There have been a lot of Star Wars movies, you don't need to be a movie buff to know that. On top of the already-released seven from A New Hope to The Force Awakens, there's four more already in the pipeline and not one of them have been, or will be, helmed by a female director.
Talking all things space opera with Variety recently, discussing everything from upcoming outing Rogue One: A Star Wars Story to the more distant prequel-turned-spin-off about Han Solo, Lucasfilm president Kathleen Kennedy touched upon that controversial fact. She explained that while the studio envision bringing female filmmakers aboard the franchise at some point in the future, it wants to make sure it selects the best possible person for the job.
"We want to make sure that when we bring a female director to do Star Wars, they're set up for success," she told the publication. "They're gigantic films, and you can't come into them with essentially no experience. We want to really start to focus in on people we would love to work with and see what kinds of things they're doing to progress up that ladder now, and then pull them in when the time is right."
Variety goes on to point out that fewer that 12% of last year's biggest box office movies were directed by women. But when it comes to a huge money-making tent-pole franchise, is it really a case of fishing talent out of a very small pond or actually a lack of willingness to buck a somewhat unjustified pattern?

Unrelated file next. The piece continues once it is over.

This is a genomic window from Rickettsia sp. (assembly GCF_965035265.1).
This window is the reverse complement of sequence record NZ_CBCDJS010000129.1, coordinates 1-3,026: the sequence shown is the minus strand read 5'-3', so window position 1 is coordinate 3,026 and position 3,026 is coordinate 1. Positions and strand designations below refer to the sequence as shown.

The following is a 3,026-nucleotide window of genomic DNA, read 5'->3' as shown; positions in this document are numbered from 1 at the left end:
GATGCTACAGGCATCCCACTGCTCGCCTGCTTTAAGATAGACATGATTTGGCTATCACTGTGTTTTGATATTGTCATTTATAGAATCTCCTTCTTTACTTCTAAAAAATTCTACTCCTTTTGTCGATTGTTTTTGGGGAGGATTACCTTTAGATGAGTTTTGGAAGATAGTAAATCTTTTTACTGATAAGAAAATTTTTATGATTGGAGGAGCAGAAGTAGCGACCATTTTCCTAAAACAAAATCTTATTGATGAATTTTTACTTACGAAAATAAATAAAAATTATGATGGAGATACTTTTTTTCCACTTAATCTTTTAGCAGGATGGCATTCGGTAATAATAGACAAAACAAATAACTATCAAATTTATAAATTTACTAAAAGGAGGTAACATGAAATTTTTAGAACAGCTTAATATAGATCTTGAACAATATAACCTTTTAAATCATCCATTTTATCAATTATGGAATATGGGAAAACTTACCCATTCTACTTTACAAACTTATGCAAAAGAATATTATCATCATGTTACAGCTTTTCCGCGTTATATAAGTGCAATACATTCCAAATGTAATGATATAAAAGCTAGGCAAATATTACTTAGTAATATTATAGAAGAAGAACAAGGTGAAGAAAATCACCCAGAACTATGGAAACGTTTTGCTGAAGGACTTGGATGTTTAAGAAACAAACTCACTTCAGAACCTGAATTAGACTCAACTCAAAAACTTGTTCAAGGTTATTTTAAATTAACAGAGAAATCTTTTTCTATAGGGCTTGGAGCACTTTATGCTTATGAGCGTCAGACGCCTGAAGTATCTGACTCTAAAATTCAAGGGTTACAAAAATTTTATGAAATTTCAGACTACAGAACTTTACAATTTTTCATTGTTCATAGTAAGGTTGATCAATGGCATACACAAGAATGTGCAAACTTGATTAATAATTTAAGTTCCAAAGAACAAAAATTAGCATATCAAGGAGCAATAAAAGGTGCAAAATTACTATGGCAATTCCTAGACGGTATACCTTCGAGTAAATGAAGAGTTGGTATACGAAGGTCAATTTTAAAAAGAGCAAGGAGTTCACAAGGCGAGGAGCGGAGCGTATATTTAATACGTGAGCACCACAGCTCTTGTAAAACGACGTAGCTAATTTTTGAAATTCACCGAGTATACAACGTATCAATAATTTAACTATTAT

How can Hollywood become more diverse behind the camera if there are so few willing to give female directors a chance, and alternatively so many that are convinced they have to prove themselves before they direct a huge movie like a Star Wars instalment? It appears to be a vicious cycle.
Earlier this year, British filmmaker Amma Asante,the woman behind acclaimed titles, such as Belle and A United Kingdom, spoke out on the subject, suggesting that women are rarely trusted with big-budget, blockbuster films.
"It's a trust issue in terms of the powers that be and whether or not they believe that these movies can sell, will sell, in terms of the female narrative and how much they trust women behind the camera when it comes to directing," she claimed during an Empire Live film event. "We know that it's a misguided distrust in many ways because we know that women-directed movies don't necessarily make less money than your average movie that's directed by a man, but for some reason there's that fear and that I think is something that has to be dealt with."
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